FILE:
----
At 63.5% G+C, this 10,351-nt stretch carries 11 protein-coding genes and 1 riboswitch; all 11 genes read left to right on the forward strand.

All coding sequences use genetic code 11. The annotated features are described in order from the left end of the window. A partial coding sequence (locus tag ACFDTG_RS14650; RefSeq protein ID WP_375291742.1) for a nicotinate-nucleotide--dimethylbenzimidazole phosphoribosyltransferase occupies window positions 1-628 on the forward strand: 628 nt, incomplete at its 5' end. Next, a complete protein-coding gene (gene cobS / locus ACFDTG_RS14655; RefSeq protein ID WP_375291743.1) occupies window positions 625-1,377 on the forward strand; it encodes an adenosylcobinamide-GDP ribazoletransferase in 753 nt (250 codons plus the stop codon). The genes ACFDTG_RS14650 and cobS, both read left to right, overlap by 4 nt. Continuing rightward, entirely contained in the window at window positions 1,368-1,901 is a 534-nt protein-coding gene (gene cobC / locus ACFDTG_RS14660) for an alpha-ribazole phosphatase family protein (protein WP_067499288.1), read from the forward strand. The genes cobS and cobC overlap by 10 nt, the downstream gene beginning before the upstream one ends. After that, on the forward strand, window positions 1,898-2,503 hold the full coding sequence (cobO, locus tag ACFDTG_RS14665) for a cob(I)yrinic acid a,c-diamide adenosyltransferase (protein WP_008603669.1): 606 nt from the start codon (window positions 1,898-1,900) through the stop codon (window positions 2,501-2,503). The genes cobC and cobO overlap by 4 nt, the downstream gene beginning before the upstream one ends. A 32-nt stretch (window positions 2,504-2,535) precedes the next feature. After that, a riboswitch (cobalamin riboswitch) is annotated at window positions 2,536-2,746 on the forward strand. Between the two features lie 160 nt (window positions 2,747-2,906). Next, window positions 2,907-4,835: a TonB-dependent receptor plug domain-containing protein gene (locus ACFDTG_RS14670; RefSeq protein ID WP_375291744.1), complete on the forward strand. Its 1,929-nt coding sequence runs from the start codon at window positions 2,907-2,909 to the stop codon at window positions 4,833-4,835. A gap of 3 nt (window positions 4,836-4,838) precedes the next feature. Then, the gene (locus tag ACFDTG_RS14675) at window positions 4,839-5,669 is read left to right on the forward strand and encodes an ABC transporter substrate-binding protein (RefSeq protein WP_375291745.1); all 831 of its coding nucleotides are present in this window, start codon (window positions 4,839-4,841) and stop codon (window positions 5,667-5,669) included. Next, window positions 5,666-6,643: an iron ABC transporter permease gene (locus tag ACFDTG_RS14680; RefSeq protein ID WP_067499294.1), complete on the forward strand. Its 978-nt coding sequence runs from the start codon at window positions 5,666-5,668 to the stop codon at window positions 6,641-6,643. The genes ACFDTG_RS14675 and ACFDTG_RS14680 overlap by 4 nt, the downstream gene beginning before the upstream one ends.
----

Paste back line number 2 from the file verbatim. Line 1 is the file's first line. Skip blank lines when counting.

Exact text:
All coding sequences use genetic code 11. The annotated features are described in order from the left end of the window. A partial coding sequence (locus tag ACFDTG_RS14650; RefSeq protein ID WP_375291742.1) for a nicotinate-nucleotide--dimethylbenzimidazole phosphoribosyltransferase occupies window positions 1-628 on the forward strand: 628 nt, incomplete at its 5' end. Next, a complete protein-coding gene (gene cobS / locus ACFDTG_RS14655; RefSeq protein ID WP_375291743.1) occupies window positions 625-1,377 on the forward strand; it encodes an adenosylcobinamide-GDP ribazoletransferase in 753 nt (250 codons plus the stop codon). The genes ACFDTG_RS14650 and cobS, both read left to right, overlap by 4 nt. Continuing rightward, entirely contained in the window at window positions 1,368-1,901 is a 534-nt protein-coding gene (gene cobC / locus ACFDTG_RS14660) for an alpha-ribazole phosphatase family protein (protein WP_067499288.1), read from the forward strand. The genes cobS and cobC overlap by 10 nt, the downstream gene beginning before the upstream one ends. After that, on the forward strand, window positions 1,898-2,503 hold the full coding sequence (cobO, locus tag ACFDTG_RS14665) for a cob(I)yrinic acid a,c-diamide adenosyltransferase (protein WP_008603669.1): 606 nt from the start codon (window positions 1,898-1,900) through the stop codon (window positions 2,501-2,503). The genes cobC and cobO overlap by 4 nt, the downstream gene beginning before the upstream one ends. A 32-nt stretch (window positions 2,504-2,535) precedes the next feature. After that, a riboswitch (cobalamin riboswitch) is annotated at window positions 2,536-2,746 on the forward strand. Between the two features lie 160 nt (window positions 2,747-2,906). Next, window positions 2,907-4,835: a TonB-dependent receptor plug domain-containing protein gene (locus ACFDTG_RS14670; RefSeq protein ID WP_375291744.1), complete on the forward strand. Its 1,929-nt coding sequence runs from the start codon at window positions 2,907-2,909 to the stop codon at window positions 4,833-4,835. A gap of 3 nt (window positions 4,836-4,838) precedes the next feature. Then, the gene (locus tag ACFDTG_RS14675) at window positions 4,839-5,669 is read left to right on the forward strand and encodes an ABC transporter substrate-binding protein (RefSeq protein WP_375291745.1); all 831 of its coding nucleotides are present in this window, start codon (window positions 4,839-4,841) and stop codon (window positions 5,667-5,669) included. Next, window positions 5,666-6,643: an iron ABC transporter permease gene (locus tag ACFDTG_RS14680; RefSeq protein ID WP_067499294.1), complete on the forward strand. Its 978-nt coding sequence runs from the start codon at window positions 5,666-5,668 to the stop codon at window positions 6,641-6,643. The genes ACFDTG_RS14675 and ACFDTG_RS14680 overlap by 4 nt, the downstream gene beginning before the upstream one ends.